TCS Daily


The Case for Complementarity

By Alfred van Staden - July 15, 2003 12:00 AM

The following is a speech that was delivered to an international conference on "America's Changing Role in the World: Implications for World Order and Transatlantic Relations", organized by the German Council on Foreign Relations (Deutsche Gesellschaft für Auswärtige Politik), Berlin, 26-28 June 2003.


As our distinguished colleague Karl Kaiser wrote in the latest April issue of Internationale Politik, the central question for the years to come is essentially whether the main global challenges will be dealt with multilaterally and with strong involvement of the United Nations in particular or will be taken care of by the American hyperpower, the so-called 'benign hegemon', cooperating with pick-and-choose coalitions only. Unfortunately, a wide gulf seems to separate the United States from the European Union as far as their performance or non-performance on the world stage is concerned.

The international role of the US today is generally described in terms of an imperial power pursuing global strategic interests; a power which is ill at ease with the entanglements and complexities of multilateral institutions, and is dissatisfied with the status-quo, while reserving the right to pre-emptive military action -- unilateral, if necessary.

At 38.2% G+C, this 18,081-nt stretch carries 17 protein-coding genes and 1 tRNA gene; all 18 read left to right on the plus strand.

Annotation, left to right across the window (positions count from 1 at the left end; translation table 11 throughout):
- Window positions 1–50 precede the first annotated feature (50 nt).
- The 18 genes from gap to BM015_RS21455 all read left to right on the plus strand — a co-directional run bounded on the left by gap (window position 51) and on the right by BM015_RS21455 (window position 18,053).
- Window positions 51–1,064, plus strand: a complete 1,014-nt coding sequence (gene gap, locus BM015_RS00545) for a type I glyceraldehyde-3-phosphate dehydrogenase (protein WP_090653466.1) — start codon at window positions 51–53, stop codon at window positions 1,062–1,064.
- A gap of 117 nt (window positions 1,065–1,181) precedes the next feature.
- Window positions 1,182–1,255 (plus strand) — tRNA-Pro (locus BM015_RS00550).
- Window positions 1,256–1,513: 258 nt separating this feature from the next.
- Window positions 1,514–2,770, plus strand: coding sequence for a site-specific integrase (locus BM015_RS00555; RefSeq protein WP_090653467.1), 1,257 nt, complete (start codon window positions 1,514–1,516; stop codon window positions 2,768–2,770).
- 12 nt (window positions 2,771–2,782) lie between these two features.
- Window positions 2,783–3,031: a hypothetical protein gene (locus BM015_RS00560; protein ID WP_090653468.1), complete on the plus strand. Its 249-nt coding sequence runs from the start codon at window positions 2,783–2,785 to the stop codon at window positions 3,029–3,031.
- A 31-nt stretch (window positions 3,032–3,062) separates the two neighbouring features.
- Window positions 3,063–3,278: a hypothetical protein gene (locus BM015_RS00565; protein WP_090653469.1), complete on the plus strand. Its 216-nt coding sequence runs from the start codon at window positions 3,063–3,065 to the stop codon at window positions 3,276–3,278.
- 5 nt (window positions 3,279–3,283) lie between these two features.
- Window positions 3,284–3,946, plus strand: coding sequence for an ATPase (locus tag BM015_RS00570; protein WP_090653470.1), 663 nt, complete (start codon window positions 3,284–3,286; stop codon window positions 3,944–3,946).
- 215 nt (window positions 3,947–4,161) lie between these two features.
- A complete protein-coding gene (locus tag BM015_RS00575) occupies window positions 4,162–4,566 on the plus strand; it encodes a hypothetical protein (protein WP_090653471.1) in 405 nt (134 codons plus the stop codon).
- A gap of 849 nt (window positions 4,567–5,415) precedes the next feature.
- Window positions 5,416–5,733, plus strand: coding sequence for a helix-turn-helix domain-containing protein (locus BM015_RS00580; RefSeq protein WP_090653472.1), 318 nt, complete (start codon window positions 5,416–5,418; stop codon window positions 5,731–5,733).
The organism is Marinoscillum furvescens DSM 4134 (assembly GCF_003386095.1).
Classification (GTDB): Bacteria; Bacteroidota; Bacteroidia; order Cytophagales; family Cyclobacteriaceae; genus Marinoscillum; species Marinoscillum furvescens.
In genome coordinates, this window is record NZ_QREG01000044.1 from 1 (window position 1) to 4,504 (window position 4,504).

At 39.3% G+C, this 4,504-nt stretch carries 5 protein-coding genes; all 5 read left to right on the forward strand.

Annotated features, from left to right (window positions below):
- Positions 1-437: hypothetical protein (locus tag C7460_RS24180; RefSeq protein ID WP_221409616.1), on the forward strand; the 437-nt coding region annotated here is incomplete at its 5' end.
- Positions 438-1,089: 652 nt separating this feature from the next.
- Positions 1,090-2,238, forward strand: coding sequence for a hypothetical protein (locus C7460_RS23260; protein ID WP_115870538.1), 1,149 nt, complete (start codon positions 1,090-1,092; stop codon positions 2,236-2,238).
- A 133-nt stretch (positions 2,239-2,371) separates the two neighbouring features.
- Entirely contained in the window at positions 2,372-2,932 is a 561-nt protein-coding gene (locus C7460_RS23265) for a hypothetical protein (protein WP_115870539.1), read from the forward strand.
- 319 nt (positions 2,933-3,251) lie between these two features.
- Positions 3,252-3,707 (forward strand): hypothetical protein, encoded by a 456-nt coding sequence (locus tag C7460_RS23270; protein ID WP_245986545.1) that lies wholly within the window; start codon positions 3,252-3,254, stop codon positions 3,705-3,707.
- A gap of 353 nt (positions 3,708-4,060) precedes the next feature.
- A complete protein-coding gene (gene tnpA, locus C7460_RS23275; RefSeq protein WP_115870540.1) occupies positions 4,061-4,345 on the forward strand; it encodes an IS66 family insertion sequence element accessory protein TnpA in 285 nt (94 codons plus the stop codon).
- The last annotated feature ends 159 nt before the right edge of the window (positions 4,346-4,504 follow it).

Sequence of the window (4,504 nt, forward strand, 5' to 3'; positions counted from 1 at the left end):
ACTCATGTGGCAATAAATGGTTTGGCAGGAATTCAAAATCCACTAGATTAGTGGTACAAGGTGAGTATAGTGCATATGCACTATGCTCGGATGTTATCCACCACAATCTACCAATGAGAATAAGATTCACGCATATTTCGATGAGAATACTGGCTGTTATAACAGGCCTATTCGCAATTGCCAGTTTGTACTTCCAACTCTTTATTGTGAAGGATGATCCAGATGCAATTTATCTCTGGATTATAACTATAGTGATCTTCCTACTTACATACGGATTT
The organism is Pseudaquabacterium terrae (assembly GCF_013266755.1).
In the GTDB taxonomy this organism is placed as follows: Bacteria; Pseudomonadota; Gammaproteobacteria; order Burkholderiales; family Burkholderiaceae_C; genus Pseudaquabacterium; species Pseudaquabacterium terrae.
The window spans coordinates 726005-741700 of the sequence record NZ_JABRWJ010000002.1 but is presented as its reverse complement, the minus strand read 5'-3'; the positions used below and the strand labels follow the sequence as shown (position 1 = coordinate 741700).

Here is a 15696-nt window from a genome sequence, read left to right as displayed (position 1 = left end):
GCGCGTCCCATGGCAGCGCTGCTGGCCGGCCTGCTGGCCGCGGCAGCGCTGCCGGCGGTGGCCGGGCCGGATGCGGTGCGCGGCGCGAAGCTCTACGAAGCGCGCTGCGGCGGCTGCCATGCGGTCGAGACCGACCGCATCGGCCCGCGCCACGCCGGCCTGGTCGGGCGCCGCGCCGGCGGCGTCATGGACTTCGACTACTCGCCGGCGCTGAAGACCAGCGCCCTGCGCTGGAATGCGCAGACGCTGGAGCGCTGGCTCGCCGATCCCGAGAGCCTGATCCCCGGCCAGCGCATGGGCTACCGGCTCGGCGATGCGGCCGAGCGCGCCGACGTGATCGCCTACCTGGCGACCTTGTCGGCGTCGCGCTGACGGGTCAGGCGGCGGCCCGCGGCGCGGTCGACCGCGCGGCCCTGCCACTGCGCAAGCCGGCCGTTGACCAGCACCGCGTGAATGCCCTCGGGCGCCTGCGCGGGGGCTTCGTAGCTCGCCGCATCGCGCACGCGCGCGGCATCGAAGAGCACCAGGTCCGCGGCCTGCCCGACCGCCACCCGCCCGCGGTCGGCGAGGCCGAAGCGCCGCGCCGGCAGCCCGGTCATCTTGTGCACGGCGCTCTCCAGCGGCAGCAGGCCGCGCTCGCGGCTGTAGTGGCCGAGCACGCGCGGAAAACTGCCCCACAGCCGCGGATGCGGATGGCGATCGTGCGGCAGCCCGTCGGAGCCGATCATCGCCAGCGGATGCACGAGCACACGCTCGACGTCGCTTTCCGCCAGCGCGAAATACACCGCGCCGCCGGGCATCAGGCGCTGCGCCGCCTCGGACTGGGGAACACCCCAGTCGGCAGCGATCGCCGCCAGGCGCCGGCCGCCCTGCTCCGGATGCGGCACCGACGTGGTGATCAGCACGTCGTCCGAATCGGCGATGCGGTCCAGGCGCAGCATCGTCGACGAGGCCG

By contrast, the main features of EU's international profile has been outlined as that of a civilian power with strategic ambitions that barely reach beyond the outer rim of Europe; a power which believes in the virtues of international law and multilateral institutions, and is basically happy with things as they are, equating the status-quo with stability. In addition, most EU member states have a different understanding of the classical concept of sovereignty than the US. Whereas European nations are used to pooling their sovereignty in highly interdependent policy domains, the US has become very reluctant to water down its sovereignty by becoming immersed in systems of global governance. As President Bush put it in his latest State of the Union address: 'The course of this nation does not depend on the decisions of others'. Can one imagine a European leader making such a statement?